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Three Psychology Students Selected for Annual College Awards

02/12/2021

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Photo of Hannah Johnson, Whitney Livingston, and Juan Estrada.
 

Three students from the Utah State University Department of Psychology were selected for annual awards from the Emma Eccles Jones College of Education and Human Services (CEHS). Each awardee is also nominated for the university award in their respective categories.

Juan Estrada: CEHS Graduate Teacher of the Year

“Initially, I couldn’t believe that I had won,” said Juan Estrada, a fourth-year doctoral student in the Combined Clinical/Counseling specialization under the mentorship of Dr. Renee Galliher. “There are some incredible candidates and teachers in the college.”

Estrada has taught five semesters of courses for the psychology department, including Introduction to Psychology, Behavioral Assessment and Intervention, and Psychology of Gender. Estrada was nominated by his fellow graduate student, Sallie Mack, for his commitment to teaching excellence and passion for diversity and inclusion. Before arriving at Utah State, Estrada worked as an elementary English teacher for a traveling teaching program in Southeast Asia. Estrada also spent time as a member of Teach for America in North Carolina.  

“I truly loved Juan’s class and the knowledge I gained from it,” said Cazlyn Hamilton, a Utah State undergraduate student. “Juan encouraged each student to dig deep and give heartfelt and thoughtful comments. He made me feel heard and valued.”

In the future, Estrada hopes to be a clinical director and combine his passions for therapy and teaching. “Ideally, I’d have a position where I can teach, supervise, and provide mental health services,” said Estrada.

Whitney Livingston: CEHS Doctoral Student Researcher of the Year

Whitney Livingston is a fifth-year doctoral student in the Combined Clinical/Counseling specialization under the mentorship of Dr. Rebecca Blais and Dr. Jamison Fargo. Livingston is also a Presidential Doctoral Research Fellow (PDRF) through the Office of Research.  Her research interests revolve around examining how sexual harassment or assault that occurs during military service relates to posttraumatic stress disorder, depression, alcohol- and substance-use disorders, sexual dysfunction, and suicide risk in veterans.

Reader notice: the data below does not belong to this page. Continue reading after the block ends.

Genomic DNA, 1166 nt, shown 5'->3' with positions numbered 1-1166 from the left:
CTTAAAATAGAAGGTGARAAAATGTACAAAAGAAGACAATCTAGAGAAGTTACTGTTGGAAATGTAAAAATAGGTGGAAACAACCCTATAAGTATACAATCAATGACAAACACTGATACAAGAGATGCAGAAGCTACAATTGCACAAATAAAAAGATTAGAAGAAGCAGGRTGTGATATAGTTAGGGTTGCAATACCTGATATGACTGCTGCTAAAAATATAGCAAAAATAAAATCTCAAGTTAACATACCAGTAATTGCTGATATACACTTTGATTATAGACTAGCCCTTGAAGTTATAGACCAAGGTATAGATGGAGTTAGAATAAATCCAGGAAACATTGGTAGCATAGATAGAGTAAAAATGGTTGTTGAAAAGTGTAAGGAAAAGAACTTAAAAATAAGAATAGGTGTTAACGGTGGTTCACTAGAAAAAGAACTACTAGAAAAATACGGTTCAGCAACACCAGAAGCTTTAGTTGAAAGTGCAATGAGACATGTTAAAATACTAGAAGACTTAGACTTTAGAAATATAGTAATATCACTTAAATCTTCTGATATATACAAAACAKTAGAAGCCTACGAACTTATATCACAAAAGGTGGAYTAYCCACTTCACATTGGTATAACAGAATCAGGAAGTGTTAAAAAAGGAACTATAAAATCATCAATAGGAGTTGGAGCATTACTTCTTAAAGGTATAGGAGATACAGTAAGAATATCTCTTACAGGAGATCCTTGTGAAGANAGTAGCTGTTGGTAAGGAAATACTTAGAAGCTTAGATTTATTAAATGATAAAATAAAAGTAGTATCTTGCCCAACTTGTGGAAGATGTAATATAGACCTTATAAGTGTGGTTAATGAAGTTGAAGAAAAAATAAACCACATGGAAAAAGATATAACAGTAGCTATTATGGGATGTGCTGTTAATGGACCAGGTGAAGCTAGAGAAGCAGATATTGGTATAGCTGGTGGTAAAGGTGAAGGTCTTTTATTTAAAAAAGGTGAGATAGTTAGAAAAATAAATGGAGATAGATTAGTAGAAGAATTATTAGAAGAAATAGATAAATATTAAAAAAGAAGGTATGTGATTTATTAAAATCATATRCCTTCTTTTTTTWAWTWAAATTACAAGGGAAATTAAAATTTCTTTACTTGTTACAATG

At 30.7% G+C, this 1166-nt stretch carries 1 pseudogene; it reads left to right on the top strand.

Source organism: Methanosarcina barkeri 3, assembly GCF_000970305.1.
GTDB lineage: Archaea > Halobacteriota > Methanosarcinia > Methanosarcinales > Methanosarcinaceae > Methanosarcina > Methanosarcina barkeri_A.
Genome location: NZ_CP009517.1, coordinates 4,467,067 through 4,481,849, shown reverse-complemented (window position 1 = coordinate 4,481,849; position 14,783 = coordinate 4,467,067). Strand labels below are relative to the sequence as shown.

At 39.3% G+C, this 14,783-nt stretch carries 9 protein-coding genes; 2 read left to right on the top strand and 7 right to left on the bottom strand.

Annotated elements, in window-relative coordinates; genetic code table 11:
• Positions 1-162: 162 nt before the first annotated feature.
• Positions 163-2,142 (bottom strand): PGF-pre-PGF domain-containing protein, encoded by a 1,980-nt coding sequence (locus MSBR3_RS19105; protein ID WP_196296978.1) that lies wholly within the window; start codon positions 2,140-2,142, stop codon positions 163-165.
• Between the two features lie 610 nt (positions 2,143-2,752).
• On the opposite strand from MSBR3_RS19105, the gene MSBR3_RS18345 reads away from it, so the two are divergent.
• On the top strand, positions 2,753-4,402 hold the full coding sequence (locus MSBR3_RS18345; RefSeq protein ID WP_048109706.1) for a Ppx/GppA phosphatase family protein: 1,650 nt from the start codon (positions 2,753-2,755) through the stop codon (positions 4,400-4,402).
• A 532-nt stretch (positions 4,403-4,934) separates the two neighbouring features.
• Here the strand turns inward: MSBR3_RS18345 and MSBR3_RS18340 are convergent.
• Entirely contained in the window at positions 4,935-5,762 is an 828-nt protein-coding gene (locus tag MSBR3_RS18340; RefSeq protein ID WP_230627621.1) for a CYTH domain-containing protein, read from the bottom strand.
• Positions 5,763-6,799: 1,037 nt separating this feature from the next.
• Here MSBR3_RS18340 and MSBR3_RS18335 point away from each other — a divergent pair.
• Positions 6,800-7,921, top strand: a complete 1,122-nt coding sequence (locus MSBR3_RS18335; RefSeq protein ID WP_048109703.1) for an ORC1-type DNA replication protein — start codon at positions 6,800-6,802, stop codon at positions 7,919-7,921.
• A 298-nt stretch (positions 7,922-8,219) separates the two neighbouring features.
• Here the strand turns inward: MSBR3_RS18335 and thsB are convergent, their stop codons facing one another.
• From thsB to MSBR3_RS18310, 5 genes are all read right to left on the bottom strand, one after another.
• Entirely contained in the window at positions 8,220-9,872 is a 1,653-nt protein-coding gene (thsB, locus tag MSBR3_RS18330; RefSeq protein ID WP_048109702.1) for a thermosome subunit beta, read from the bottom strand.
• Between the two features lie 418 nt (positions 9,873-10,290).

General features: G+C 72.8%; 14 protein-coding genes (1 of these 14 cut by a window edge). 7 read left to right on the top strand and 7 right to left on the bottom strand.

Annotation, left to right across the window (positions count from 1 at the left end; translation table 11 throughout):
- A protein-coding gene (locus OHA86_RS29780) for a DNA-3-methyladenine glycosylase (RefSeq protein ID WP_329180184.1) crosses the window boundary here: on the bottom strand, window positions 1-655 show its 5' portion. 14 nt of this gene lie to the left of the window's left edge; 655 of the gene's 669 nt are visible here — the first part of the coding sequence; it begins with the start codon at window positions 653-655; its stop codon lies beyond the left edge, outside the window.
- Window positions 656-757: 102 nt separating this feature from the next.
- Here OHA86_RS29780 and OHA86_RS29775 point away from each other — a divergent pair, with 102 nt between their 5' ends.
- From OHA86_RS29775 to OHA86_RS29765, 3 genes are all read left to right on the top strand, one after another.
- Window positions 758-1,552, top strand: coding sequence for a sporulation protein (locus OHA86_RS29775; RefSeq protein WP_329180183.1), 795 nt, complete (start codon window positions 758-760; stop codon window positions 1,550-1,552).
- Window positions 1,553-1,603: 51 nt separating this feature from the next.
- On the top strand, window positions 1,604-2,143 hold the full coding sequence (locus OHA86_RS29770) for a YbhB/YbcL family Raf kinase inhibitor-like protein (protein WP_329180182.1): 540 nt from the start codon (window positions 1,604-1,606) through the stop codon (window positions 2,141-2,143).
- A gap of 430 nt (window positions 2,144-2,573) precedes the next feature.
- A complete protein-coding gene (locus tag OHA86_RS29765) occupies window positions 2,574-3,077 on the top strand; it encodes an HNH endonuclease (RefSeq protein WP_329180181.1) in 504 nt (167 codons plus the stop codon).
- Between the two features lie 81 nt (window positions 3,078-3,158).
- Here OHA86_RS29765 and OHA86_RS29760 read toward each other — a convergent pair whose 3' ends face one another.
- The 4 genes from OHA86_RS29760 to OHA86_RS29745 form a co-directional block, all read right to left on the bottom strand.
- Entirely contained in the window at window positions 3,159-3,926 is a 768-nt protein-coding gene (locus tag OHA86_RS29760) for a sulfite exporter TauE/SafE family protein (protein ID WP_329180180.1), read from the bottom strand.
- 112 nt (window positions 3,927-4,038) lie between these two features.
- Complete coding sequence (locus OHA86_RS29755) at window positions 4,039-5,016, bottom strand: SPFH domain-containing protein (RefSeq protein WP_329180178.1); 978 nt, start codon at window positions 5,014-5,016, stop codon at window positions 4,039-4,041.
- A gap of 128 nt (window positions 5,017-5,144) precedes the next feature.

Livingston has participated in many research projects, resulting in 18 peer-reviewed publications (including four first-author publications), four oral presentations, and nine poster presentations. As a PDRF, Livingston is active in the USU research community, serving as a Student Research Symposium undergraduate poster reviewer, Undergraduate Research and Creative Opportunities Grants reviewer, and personal mentor to undergraduate students.

"I am grateful to my advisors, Drs. Becky Blais and Jamison Fargo, for providing me with numerous research opportunities,” said Livingston. “I also appreciate the research support from the Psychology Department, Stat Studio, and USU, as well as those who were willing to consult on statistical methods throughout my graduate education." 

In the future, Livingston hopes to have a career through the Veterans Administration where she can continue her research and engage in clinical work for veterans who have experienced trauma.

Hannah Johnson: CEHS Undergraduate Student Researcher of the Year

“I was really surprised that I was chosen,” said Hannah Johnson, undergraduate researcher of the year. “My second thought was how grateful I am for the opportunities I have been given at USU.”

Johnson was nominated by her research mentor, Dr. Amy Odum, for her work on a project examining the relation between learned behavioral variability and depression. Odum praised Johnson’s work, which is funded by an Undergraduate Research and Creative Opportunity grant, calling it “one of the most innovative and potentially impactful projects” she has seen.

Johnson is pursuing admission into a behaviorally-focused clinical program where she can continue her research translating behavior analysis to therapeutic techniques. Johnson would like to thank her faculty mentor, Dr. Amy Odum, and her graduate student mentor, Jennifer Krafft.

“Amy gave me a spot in her lab where I was included and valued,” said Johnson. “Jen continually helps me find a clear path to achieve my goals.”